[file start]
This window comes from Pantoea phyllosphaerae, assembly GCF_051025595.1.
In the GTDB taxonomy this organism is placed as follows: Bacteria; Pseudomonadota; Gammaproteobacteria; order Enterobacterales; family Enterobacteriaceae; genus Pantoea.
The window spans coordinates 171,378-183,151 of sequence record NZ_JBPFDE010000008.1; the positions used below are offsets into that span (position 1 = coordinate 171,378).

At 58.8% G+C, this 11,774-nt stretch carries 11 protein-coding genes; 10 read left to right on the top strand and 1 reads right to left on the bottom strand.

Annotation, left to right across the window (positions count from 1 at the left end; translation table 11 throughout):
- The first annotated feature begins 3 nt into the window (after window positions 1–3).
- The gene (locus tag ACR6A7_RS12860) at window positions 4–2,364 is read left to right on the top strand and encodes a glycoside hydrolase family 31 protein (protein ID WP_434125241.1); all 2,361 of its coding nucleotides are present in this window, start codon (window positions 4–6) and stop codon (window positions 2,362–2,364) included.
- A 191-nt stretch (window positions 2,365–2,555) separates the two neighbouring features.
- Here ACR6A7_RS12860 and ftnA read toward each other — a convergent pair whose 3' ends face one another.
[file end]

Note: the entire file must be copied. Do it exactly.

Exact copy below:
This window comes from Pantoea phyllosphaerae, assembly GCF_051025595.1.
In the GTDB taxonomy this organism is placed as follows: Bacteria; Pseudomonadota; Gammaproteobacteria; order Enterobacterales; family Enterobacteriaceae; genus Pantoea.
The window spans coordinates 171,378-183,151 of sequence record NZ_JBPFDE010000008.1; the positions used below are offsets into that span (position 1 = coordinate 171,378).

At 58.8% G+C, this 11,774-nt stretch carries 11 protein-coding genes; 10 read left to right on the top strand and 1 reads right to left on the bottom strand.

Annotation, left to right across the window (positions count from 1 at the left end; translation table 11 throughout):
- The first annotated feature begins 3 nt into the window (after window positions 1–3).
- The gene (locus tag ACR6A7_RS12860) at window positions 4–2,364 is read left to right on the top strand and encodes a glycoside hydrolase family 31 protein (protein ID WP_434125241.1); all 2,361 of its coding nucleotides are present in this window, start codon (window positions 4–6) and stop codon (window positions 2,362–2,364) included.
- A 191-nt stretch (window positions 2,365–2,555) separates the two neighbouring features.
- Here ACR6A7_RS12860 and ftnA read toward each other — a convergent pair whose 3' ends face one another.